Is This The First Sign Of A Slowdown For Microlenders?
Growth in disbursements by such lenders has declined amid slowing economic growth and credit crisis among non-bank lenders.
The gross loan portfolio of such lenders grew by nearly 1.6 percent over the previous quarter in the three months through June, according to data released by the credit bureau CRIF High Mark. That compares with the near-12 percent growth in the March quarter.
That comes as India’s non-bank lenders have been reeling since the latter half of 2018, when Infrastructure Leasing & Financial Services Ltd. group companies defaulted on debt and triggered an industrywide credit squeeze. Mortgage lender Dewan Housing Finance Corp Ltd. has missed debt payments since June, while firms including Reliance Capital Ltd. have had their credit ratings cut on liquidity concerns. That pain seems to have extended to micro lenders, which depend on markets for funds.
The sector’s loan portfolio, however, rose by over a third year-on-year to nearly Rs 1.92 lakh crore in the three-month period. The rural and urban portfolios of microfinance lenders rose 37 percent and 29 percent, respectively, over last year, the data showed. Rural business comprises over half of the loan portfolio of micro lenders.
But data provided by the industry’s self-regulatory organisations MFIN and Sa-Dhan point to a sequential drop in business growth.
All Is Well, Say Micro Lenders
Some of the leading players in the sector BloombergQuint spoke with denied any slowdown.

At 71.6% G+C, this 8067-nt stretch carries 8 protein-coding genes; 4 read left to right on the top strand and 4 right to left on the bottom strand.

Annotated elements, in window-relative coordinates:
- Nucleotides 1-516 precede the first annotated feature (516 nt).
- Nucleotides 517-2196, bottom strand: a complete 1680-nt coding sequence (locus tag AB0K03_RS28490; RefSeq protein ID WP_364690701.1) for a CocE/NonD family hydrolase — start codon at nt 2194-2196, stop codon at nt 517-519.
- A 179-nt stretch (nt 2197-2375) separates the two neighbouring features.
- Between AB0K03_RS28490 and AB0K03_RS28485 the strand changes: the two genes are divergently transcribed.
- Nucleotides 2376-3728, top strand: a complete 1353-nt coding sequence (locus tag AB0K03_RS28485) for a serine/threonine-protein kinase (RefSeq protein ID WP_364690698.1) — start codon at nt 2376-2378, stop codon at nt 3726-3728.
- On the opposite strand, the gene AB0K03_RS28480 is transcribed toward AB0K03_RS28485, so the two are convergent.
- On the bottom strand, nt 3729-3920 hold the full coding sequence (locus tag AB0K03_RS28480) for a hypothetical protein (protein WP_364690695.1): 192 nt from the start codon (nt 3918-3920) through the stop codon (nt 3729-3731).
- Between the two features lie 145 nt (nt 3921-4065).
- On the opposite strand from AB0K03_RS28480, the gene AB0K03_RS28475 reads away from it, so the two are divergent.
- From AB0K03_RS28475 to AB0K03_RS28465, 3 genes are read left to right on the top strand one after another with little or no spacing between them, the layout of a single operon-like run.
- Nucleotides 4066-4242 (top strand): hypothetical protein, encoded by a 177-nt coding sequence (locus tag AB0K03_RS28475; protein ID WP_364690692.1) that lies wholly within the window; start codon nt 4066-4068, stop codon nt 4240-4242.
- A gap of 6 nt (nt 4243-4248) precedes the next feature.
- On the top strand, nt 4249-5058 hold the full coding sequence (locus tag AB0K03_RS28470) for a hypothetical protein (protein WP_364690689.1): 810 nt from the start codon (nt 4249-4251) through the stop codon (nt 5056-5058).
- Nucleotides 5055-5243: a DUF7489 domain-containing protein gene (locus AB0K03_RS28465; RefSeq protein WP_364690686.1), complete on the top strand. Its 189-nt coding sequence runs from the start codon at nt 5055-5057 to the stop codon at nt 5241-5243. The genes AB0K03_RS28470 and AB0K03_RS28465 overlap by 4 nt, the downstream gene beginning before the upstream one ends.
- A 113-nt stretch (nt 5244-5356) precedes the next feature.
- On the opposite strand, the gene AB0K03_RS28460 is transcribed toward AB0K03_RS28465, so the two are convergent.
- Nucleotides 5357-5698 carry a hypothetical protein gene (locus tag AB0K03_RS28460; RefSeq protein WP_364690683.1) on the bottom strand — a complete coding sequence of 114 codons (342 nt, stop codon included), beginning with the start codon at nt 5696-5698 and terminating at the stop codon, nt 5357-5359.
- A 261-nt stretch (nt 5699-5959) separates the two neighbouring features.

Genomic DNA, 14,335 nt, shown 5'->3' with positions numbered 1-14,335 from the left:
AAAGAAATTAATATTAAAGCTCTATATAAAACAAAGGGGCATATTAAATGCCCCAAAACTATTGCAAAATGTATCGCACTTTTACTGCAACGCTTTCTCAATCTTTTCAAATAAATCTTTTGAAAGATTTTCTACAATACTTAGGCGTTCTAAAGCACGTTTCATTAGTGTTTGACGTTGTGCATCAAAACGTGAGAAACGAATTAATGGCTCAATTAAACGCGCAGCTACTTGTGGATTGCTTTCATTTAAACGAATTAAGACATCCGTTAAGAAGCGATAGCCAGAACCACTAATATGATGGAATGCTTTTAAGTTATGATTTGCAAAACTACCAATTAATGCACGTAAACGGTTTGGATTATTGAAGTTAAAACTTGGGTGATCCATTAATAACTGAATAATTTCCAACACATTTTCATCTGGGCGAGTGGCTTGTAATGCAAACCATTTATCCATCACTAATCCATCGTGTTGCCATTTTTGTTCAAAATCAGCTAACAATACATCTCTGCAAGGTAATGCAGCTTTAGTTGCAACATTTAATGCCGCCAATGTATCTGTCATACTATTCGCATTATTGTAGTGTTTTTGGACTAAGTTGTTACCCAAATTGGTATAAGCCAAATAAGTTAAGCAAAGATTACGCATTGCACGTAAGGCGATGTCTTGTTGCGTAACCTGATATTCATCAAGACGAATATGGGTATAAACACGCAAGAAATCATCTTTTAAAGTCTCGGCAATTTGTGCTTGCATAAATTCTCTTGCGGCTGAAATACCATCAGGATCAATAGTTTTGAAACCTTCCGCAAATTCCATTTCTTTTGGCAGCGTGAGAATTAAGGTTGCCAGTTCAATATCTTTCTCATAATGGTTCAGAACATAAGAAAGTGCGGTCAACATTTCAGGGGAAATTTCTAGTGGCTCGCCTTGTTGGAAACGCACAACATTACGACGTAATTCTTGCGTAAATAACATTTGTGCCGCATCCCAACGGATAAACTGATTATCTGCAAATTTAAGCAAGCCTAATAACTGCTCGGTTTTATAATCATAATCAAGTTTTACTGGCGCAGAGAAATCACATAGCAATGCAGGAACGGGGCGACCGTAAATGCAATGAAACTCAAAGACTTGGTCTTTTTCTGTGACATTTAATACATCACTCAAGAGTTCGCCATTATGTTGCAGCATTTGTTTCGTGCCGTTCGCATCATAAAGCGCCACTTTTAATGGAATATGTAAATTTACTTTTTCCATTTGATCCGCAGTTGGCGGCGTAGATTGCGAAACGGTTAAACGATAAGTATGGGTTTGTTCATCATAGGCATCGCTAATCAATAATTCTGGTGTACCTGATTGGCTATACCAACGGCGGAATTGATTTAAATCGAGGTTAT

“We work with low-income women who don’t spend money on discretionary items, but they do pay back their loans,” Padmaja Gangireddy, managing director of Spandana Sphoorthy Financial Ltd., said. “This class of borrowers is doing very well as they have diversified sources of income and multiple earning members in a family.”
Udaya Kumar, managing director and chief executive officer of CreditAccess Grameen Ltd., said they aim to grow at an annualised rate of 30 percent in the next five years by accessing informal borrowers. “The potential in the sector is very high as there are still 75-100 million households who are out of the reach of banking.”
Kotak Institutional Equities expressed caution. The assets under management for the industry have slowed and the quality of growth is concerning as it’s led by borrower exposure, it said in a note.
Macquarie, however, said the demand for micro-finance hasn’t been impacted by the economic slowdown, adding new bad loan formation has also been low. But rising ticket sizes in east India, especially West Bengal, the largest state for microfinance, merit caution, it said.
Borrower Leveraging Increases
Data by CRIF High Mark points to increased over-leveraging in regions such as the east.
The average ticket size per loan increased 12 percent year-on-year to Rs 31,700 in the quarter ended June, according to CRIF High Mark data showed. The average microfinance exposure per borrower rose 17 percent year-on-year to Rs 35,200.
The ticket size and average exposure per borrower have risen steadily in states where microfinance are dominant.
West Bengal is clearly over-leveraged as average loan balances per customers in such states are 20 percent higher than in others like Tamil Nadu, Macquarie said. That’s because 45 percent of West Bengal’s portfolio comprises large-sized loans of ticket size in excess of Rs 60,000, it said. In comparison, Tamil Nadu has less than 2 percent of its portfolio in this ticket-size.
Asset Quality Improves, But Write-offs Jump
Rising leverage, however, hasn’t impacted asset quality so far as the collections improved. The Portfolio At Risk—unpaid principal balance to gross outstanding portfolio—fell for different time periods declined over the previous quarter.
PAR (1-30)—or pending amount within 30 days after due date—fell the most, by nearly 200 basis points over the previous quarter to 1.0 percent.
The amount written off, however, rose 22 percent over the quarter ended March 2019 and 61 percent over the previous year.